Each QSC has an identification number that consists of two elements: the letters QSC followed by a unique 1, 2, or 3 digit identifying number.
What is a Knowledge Cluster?
The entire Quantile framework is interconnected through the Quantile Skills and Concepts or QSCs (a skill description with its measure). The Knowledge Cluster for a QSC contains that QSC and its links to other QSCs. The links are determined by prerequisite skills and their measures. Each Knowledge Cluster is assembled to a single focus QSC with supporting, prerequisite and impending QSCs. These connections to the focus QSC are built to inform both the content and the measure of the mathematical progression of skills and concepts.
The power of a Knowledge Cluster allows parents to scaffold instruction by identifying gaps in students’ mathematical backgrounds that frustrate student success in a content area. Additionally, the Knowledge Cluster enriches instruction by informing the interconnectivity and progression of skills and concepts in the field of mathematics. Read more about Knowledge Clusters.
What is a “prerequisite QSC”?
Prerequisite QSCs describe skills and concepts that are important for students to learn before beginning instruction on the focus QSC. For example, the focus QSC described as “Use patterns to continue numerical sequences; identify the rule” has prerequisite QSCs that expect students to be able to identify missing addends among addition facts and use various counting strategies and manipulatives. The various QSCs are combined from different content strands which demonstrates the interconnectivity and the developmental progression in the study of mathematics.
What is a “supporting QSC”?
Supporting QSCs represent skills that are not necessary but could be useful to enrich a lesson, make connections across topics as well as strands and help students integrate different mathematical concepts. For the same QSC mentioned above, “Use patterns to continue numerical sequences; identify the rule”, numerous supporting QSCs in the Knowledge Cluster are applications in skip counting such as reading thermometers, telling time or interpreting graphs whose scales are counting in multiple units.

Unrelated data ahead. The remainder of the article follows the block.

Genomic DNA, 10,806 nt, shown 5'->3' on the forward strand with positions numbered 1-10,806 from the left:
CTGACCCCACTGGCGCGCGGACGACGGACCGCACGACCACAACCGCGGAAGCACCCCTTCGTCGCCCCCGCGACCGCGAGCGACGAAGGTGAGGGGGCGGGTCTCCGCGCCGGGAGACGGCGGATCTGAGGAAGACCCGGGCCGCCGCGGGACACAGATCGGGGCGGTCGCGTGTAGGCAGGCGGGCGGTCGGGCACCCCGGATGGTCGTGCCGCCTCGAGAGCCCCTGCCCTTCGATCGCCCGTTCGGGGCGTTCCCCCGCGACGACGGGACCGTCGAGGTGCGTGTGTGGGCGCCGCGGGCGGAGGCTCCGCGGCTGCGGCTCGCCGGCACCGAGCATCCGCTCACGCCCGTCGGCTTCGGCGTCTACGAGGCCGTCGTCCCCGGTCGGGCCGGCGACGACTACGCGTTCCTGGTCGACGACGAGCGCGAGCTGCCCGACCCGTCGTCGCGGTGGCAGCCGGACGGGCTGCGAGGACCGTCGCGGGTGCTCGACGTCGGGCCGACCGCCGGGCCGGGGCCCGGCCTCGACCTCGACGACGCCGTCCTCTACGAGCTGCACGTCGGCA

What is an “impending QSC”?
An impending QSC to a focus QSC means that the focus QSC is a prerequisite to a new skill or QSC that students will likely learn in their future mathematics studies as they logically progress through their coursework.
This insight provides a more global perspective of the process, connections and relationships that support a student’s understanding of mathematics.
What does “EM” stand for?
Emerging Mathematician (EM): Measures below 0Q are reported as EM—Q (e.g., a Quantile measure of -120 is reported as EM120Q) where “EM” stands for “Emerging Mathematician” and replaces the negative sign in the number. This code is predominantly seen for material and student measures at the early grade levels.
What is a “foundational” QSC?
A foundational QSC describes a skill or concept that only requires readiness to learn. Readiness is based upon the learner’s cognitive experiences rather than knowledge of specific mathematical concepts. Most often these QSCs appear in the pre-K level.
How do teachers use Quantile measures in the classroom?
The real power of the The Quantile Framework for Mathematics is in examining the growth of students’ mathematical achievement wherever the student may be in the development of his or her mathematical thinking. Students can be matched with resources and engaged in instruction that they will find challenging enough to promote growth with a minimum level of frustration for them. Classroom teachers can confidently forecast students’ ability to be successful with lessons based upon matching the student measures to the Quantile measure of the material in the lessons.
What resources are available to help my child in mathematics?
Math@Home is a search tool for families that provides access to a variety of mathematical resources, such as games, activities, websites, tutorials and videos that are targeted to a child’s mathematical ability level on the Quantile scale. By entering the student Quantile measure and selecting the appropriate grade level textbook, families can find instructional resources and activities that supplement the textbook lesson and support student learning outside of the classroom.
The Summer Math Challenge is a free math skills maintenance program based on grade-level standards that help prepare students for college and careers. The program is targeted to students who have just completed grades 1 through 8 and is designed to help kids retain math skills learned during the previous school year. For six weeks in the summer parents will receive daily emails with fun activities and links to educational resources. When the program ends parents can print an award certificate to celebrate their child’s summer math accomplishment!
Can I still use Quantile resources if my child doesn’t have a Quantile measure?
Yes, it is still possible to use Quantile resources even if your child doesn’t have a Quantile measure. Both Math@Home and the Summer Math Challenge offer a way to estimate the Quantile measure of a student.